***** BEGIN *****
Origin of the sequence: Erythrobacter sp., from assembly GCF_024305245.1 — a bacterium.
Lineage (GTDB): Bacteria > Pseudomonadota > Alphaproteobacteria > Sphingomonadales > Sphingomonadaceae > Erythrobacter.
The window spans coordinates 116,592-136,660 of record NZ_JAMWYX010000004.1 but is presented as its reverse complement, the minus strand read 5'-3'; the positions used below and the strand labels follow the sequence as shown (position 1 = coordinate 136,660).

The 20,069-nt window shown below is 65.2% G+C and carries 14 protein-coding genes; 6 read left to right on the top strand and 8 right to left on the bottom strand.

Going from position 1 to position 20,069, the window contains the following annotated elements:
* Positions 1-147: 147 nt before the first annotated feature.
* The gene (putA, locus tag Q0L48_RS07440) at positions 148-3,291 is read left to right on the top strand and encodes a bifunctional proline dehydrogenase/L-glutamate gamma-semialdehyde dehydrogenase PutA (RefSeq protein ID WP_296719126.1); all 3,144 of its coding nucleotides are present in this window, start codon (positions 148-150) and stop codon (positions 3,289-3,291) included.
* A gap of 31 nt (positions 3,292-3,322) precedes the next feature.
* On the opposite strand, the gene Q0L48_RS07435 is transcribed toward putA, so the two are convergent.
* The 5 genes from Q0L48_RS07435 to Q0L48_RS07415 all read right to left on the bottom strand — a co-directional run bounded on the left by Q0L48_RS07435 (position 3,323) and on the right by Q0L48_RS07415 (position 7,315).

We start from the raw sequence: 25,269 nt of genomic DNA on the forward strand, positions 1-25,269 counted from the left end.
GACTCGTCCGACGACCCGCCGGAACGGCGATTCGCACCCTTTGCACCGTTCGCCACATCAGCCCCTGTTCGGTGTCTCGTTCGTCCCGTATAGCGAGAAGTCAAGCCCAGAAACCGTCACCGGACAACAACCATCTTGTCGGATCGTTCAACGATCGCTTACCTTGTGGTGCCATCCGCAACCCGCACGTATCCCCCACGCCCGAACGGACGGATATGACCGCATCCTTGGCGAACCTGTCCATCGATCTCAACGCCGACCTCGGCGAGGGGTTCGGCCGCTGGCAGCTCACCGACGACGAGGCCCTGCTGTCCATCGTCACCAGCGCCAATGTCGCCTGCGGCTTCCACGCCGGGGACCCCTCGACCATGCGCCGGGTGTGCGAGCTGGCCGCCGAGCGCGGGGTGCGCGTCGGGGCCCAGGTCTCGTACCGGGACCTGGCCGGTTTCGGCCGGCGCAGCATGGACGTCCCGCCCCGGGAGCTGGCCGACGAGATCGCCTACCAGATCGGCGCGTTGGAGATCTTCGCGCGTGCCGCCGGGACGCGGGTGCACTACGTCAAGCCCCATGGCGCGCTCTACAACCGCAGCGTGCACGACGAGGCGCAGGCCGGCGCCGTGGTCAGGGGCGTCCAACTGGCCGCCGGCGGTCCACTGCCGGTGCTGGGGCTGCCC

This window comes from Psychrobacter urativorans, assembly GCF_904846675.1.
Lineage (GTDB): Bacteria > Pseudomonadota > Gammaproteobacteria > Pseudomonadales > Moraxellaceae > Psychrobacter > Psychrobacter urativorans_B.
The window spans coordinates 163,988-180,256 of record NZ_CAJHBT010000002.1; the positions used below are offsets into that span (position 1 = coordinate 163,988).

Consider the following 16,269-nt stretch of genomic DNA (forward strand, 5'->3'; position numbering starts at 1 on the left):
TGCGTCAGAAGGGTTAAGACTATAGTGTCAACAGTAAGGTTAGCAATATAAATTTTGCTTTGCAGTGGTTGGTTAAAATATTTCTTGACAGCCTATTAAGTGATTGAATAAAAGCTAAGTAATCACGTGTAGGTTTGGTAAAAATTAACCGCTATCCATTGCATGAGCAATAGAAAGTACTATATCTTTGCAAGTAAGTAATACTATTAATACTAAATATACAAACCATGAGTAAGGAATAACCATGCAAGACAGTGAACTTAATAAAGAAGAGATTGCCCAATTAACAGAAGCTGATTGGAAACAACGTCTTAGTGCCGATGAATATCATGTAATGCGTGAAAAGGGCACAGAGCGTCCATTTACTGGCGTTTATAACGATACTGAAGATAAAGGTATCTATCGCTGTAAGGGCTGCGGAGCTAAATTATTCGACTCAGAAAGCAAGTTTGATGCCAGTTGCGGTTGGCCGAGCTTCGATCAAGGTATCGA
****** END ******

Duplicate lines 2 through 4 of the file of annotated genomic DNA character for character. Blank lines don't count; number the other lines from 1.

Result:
Lineage (GTDB): Bacteria > Pseudomonadota > Alphaproteobacteria > Sphingomonadales > Sphingomonadaceae > Erythrobacter.
The window spans coordinates 116,592-136,660 of record NZ_JAMWYX010000004.1 but is presented as its reverse complement, the minus strand read 5'-3'; the positions used below and the strand labels follow the sequence as shown (position 1 = coordinate 136,660).

The 20,069-nt window shown below is 65.2% G+C and carries 14 protein-coding genes; 6 read left to right on the top strand and 8 right to left on the bottom strand.